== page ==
During the final critical months of World War II, Colonel Alois Podhajsky, the director of the Spanish Riding School in Vienna, is denied permission by General Stryker to evacuate the school's prized Lipizzan horses, endangered by the bombardment of the city. Desperate, he enlists the aid of General Tellheim, a sympathetic German who permits Podhajsky and his chief rider, Otto, to smuggle the white stallions to the safety of an old castle belonging to the Countess Arco-Valley. However, the mares had earlier been transferred to Czechoslovakia, and Podhajsky is now faced with the possibility of the rare breed becoming extinct. When an American advance guard arrives at the castle, Podhajsky stages a performance in order to persuade General Patton to include the Lipizzan mares as part of the Allied prisoner liberation program, and the Spanish Riding School becomes officially protected by the United States Army. Under the command of Colonel Reed, the Lipizzan mares are rounded up from Czechoslovakia before the arrival of the Russian force and returned to Podhajsky, thus insuring the continuation of the breed. Ten years later, on the 212th anniversary of the Riding Hall, the Lipizzans are once more performing at the Imperial Court in Vienna. +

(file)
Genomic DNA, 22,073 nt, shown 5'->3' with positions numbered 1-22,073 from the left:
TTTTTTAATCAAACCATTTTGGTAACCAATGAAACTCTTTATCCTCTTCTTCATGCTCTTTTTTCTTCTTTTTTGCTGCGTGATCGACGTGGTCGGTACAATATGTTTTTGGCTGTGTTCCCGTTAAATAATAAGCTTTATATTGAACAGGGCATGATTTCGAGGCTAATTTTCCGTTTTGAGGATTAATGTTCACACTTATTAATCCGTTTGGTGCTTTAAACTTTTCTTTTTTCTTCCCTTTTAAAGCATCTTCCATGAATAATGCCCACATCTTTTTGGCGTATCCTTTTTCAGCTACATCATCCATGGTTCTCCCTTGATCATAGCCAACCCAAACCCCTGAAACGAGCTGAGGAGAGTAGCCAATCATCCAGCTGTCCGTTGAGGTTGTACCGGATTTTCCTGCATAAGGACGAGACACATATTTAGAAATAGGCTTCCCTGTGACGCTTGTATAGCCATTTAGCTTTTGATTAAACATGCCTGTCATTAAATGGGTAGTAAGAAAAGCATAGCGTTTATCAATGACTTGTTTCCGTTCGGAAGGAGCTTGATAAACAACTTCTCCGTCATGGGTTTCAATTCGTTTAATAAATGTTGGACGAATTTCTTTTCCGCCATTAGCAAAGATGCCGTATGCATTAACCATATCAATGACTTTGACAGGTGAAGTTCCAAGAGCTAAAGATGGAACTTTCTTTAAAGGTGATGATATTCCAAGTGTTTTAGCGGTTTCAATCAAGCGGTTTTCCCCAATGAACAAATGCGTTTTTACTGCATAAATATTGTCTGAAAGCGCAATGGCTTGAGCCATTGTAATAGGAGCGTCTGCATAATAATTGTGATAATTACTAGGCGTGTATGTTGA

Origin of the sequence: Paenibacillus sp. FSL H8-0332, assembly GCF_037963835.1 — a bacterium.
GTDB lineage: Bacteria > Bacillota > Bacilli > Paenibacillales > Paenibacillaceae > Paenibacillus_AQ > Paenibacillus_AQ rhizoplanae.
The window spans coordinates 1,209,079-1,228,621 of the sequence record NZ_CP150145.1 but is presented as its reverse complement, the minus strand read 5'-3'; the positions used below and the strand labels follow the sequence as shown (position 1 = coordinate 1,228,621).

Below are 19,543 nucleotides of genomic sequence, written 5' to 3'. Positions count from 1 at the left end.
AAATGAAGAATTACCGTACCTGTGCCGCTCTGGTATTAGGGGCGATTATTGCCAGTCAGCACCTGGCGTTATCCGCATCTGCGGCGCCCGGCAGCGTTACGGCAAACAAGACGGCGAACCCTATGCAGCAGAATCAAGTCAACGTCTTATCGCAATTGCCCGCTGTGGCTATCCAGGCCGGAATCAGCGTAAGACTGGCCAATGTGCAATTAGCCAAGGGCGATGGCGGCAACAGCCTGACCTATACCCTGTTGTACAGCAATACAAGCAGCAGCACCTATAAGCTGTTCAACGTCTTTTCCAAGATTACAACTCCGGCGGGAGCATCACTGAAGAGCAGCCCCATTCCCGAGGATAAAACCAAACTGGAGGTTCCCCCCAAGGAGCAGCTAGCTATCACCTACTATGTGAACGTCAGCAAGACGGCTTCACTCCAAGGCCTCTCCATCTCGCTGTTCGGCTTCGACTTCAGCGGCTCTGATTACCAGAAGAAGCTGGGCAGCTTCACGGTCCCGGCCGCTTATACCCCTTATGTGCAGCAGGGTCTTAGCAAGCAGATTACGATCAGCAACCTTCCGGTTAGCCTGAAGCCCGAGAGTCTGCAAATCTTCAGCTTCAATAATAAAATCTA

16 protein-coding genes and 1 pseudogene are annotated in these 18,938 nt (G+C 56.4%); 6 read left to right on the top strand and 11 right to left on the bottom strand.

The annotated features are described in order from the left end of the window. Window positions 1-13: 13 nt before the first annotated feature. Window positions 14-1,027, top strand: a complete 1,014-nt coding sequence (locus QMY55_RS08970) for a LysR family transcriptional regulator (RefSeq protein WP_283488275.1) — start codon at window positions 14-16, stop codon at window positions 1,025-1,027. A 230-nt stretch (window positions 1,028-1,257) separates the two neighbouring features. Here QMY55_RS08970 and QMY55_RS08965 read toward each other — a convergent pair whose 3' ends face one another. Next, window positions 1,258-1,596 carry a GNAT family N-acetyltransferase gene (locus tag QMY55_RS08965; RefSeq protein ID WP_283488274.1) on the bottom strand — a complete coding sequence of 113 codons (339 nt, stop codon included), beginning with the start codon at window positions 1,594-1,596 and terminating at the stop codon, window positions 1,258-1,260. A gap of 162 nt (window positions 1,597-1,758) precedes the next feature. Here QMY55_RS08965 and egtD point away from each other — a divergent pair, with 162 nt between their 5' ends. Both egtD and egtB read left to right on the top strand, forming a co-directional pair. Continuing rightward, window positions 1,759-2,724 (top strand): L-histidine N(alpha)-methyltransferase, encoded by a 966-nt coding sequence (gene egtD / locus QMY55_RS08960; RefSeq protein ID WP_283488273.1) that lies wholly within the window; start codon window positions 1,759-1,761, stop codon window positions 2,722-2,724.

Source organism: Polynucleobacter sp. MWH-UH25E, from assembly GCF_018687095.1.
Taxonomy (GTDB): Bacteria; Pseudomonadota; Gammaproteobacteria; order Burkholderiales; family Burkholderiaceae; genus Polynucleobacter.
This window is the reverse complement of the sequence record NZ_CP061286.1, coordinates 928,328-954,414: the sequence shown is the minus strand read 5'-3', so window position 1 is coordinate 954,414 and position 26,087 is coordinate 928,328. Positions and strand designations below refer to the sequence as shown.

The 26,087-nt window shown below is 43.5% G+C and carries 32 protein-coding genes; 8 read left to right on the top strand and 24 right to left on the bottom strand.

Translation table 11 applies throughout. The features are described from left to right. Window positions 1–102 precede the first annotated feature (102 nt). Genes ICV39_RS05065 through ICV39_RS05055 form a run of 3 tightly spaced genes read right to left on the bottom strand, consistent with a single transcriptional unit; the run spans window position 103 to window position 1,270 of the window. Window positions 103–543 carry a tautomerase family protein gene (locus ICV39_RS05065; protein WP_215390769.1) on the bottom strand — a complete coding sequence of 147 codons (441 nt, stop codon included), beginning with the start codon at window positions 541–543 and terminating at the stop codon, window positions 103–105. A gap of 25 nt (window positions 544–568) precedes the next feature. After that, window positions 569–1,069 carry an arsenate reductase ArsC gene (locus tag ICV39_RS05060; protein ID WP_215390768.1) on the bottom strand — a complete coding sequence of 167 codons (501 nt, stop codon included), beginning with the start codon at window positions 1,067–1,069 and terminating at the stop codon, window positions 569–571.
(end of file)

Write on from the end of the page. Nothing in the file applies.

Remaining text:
Legend
Viewed by AFI
Partially Viewed
Offscreen Credit
Name Occurs Before Title
AFI Life Achievement Award

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The American Film Institute is grateful to Sir Paul Getty KBE and the Sir Paul Getty KBE Estate for their dedication to the art of the moving image and their support for the AFI Catalog of Feature Films and without whose support AFI would not have been able to achieve this historical landmark in this epic scholarly endeavor.